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Bacteria Handshakes
August 12, 2014 2:16 PM by Eleanor Wolfram

Career coaches make good money teaching on the numerous meanings that a handshake can tell about someone. It seems that firm handshakes are better than weak and limp ones. And it is a definite no-no to extended a sweaty palm.

Just recently, a team of Kansas State University (KSU) biochemists have discovered that proteins also have hands and are quite fond of shaking them. However, these microbial handshakes facilitate bacteria in establishing and spreading infections.

Through research, scientists have uncovered the mechanism of how a protein's hands work in collaboration with infectious bacteria. It seems that the process begins with tiny protein loops on the surface of cells. These loops function like human hands making contact, but instead they are on the surface of bacterial cells.

It seems that these structures allow the bacteria to recognize and grab materials, such as iron from the environment surrounding it. As all cellular structures need iron to survive, putting a halt to the hand grabbing access will prevent the pathogenesis The KSU scientists are the first to observe this process and hope is that this new-found information will allow for biochemists and physiologists to develop specialized interventions and treatment from E. coli epidemics and other harmful microorganisms.

The positive outcome of this research could mean a boost to the antibiotic pharmaceutical field, which will in turn provide increased protection of humans and animal against bacterial infections.

I can definitely give a two hands-high five to KSU research findings.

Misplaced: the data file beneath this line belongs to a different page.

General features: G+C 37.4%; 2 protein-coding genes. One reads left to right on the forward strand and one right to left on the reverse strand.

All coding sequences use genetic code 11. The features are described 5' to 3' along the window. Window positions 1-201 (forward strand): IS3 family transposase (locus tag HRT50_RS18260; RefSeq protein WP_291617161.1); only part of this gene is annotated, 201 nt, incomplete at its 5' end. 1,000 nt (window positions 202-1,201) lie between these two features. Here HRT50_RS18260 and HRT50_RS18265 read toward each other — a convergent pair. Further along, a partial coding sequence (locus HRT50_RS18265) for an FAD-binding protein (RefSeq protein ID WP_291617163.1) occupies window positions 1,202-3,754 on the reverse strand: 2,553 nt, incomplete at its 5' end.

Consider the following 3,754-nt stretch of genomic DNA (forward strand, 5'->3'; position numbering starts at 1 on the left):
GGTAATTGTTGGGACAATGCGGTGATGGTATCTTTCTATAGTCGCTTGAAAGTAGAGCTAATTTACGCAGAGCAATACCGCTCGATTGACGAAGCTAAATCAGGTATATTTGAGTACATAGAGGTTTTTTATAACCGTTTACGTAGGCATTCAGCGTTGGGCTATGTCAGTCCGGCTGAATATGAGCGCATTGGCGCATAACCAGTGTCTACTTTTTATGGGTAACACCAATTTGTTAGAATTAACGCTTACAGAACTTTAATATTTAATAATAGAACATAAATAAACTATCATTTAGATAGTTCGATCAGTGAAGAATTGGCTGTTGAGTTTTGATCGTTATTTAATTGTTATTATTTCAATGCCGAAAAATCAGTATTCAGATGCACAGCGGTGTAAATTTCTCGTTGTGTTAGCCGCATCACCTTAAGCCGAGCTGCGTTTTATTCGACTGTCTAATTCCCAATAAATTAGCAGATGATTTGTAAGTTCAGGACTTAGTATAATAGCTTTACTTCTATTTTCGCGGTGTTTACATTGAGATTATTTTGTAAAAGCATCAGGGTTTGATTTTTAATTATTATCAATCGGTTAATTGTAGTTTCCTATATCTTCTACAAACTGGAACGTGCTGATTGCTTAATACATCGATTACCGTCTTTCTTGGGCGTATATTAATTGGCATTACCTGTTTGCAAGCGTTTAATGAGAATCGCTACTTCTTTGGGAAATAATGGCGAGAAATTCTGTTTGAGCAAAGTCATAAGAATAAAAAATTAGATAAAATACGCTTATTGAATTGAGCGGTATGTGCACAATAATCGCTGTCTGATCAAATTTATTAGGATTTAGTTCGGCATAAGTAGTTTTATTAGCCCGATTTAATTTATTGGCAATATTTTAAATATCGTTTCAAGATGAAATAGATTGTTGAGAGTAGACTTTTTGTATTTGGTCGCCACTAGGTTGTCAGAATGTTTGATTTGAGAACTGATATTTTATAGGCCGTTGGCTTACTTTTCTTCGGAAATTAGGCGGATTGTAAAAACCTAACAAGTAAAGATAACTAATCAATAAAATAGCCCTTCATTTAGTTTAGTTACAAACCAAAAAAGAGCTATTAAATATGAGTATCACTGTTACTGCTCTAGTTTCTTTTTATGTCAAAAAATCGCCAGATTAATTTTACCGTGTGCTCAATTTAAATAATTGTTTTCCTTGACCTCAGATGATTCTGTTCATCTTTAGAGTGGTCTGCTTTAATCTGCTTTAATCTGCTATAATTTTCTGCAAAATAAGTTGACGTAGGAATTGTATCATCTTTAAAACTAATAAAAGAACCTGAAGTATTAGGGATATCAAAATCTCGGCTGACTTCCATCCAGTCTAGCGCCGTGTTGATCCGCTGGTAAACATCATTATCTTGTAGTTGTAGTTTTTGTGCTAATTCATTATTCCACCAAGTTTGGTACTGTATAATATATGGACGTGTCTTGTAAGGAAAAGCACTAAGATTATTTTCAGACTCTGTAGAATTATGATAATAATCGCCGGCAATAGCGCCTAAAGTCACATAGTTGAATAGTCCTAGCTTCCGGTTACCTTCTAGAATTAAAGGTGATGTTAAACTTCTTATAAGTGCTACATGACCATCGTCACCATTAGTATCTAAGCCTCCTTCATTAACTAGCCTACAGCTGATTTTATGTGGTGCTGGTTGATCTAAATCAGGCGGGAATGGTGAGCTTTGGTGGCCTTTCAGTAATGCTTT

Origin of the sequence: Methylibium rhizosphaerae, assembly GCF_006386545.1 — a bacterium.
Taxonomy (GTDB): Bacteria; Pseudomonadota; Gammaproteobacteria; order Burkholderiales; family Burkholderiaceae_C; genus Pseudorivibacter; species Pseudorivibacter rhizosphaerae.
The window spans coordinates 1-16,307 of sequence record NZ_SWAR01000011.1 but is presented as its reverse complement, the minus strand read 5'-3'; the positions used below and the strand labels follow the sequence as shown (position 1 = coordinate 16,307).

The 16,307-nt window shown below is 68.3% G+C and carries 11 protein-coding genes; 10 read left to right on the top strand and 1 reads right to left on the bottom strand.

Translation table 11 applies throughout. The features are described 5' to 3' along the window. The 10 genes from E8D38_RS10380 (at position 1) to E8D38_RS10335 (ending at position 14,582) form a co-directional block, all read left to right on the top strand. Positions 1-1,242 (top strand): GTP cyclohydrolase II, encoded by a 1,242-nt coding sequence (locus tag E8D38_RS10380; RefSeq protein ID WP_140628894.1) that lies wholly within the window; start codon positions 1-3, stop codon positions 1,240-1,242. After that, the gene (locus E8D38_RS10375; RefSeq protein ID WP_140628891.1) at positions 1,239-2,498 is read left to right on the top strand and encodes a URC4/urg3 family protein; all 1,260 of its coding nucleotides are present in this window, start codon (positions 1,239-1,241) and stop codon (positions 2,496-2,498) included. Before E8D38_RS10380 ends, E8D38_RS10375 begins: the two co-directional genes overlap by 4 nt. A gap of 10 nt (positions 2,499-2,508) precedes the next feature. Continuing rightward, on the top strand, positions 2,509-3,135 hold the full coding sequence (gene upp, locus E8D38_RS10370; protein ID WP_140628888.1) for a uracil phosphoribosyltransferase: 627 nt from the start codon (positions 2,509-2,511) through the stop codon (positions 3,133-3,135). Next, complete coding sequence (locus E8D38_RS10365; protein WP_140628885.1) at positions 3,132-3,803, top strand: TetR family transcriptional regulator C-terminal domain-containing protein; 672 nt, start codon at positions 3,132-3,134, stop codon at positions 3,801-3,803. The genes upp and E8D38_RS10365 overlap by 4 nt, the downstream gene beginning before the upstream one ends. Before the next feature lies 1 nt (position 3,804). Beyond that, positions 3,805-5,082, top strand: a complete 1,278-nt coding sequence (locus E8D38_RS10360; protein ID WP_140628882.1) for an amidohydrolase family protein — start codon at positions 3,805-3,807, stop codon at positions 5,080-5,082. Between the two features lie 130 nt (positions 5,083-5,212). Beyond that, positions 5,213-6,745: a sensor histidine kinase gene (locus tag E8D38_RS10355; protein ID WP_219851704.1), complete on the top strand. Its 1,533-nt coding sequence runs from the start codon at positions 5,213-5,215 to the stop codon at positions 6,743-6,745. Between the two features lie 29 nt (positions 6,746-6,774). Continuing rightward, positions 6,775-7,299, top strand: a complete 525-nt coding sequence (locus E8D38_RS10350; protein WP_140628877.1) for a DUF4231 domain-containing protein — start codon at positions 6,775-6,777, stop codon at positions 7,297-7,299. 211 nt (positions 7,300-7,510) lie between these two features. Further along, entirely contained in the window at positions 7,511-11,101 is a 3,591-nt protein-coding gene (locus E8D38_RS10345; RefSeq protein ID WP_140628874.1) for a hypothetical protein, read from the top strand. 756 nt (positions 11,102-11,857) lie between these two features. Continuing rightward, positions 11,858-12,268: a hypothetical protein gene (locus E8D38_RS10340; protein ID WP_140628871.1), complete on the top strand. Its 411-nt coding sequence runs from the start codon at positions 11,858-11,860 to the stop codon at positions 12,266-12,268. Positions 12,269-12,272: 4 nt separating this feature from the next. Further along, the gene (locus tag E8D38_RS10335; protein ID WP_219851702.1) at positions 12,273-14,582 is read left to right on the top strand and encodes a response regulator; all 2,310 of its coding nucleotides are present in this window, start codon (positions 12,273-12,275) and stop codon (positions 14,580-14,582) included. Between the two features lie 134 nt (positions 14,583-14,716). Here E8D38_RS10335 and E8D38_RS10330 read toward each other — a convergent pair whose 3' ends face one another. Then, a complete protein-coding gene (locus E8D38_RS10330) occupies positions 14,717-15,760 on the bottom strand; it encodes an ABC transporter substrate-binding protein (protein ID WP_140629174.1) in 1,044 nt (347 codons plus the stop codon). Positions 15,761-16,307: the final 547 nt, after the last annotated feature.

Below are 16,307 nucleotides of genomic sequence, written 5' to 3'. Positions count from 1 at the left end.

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Mind the Smoke
August 6, 2014 3:03 PM by Eleanor Wolfram
A quick check of the CDC website will revealed that close to 40 million Americans smoke on a daily basis. And that first-hand smoke -- that is the smoker is participating in an activity that is the leading cause of preventable death in the US.

Advocates of reducing third-hand smoke recently gathered at the 247th National Meeting and Exposition of the American Chemical Society. One of the conferences educational offerings presented a study that warns that third-hand smoke could lead to damaged DNA, thus opening a route that may result in cancer to nonsmokers. The session was entitled "Third-Hand Smoke Causes DNA Damage in Human Cells," was presented by a genetics scientist, Dr. Bo Hang of Lawrence Berkeley National Laboratory in California.

What I find interesting is that the residue of third-hand smoke is long lingering on surfaces and in the air in rooms and cars and on the furniture, walls and carpets where a smoker had previously been dwelling.

Often, a courteous smoker will ask you the infamous question before lighting up, "Do you mind very much if I smoke?" The intent is to ask permission to smoke in your presence. But it seems from Dr. Hang and his colleagues' studies, that past toxic compounds can be found in areas that the smoker has left and you may have just entered. This is powerful information.

Also, the research reveals that surface-absorbed tobacco residue my undergo a chemical transformation when it interacts with compounds in the atmosphere, creating new and differing pollutants that can lead to skin and lung diseases.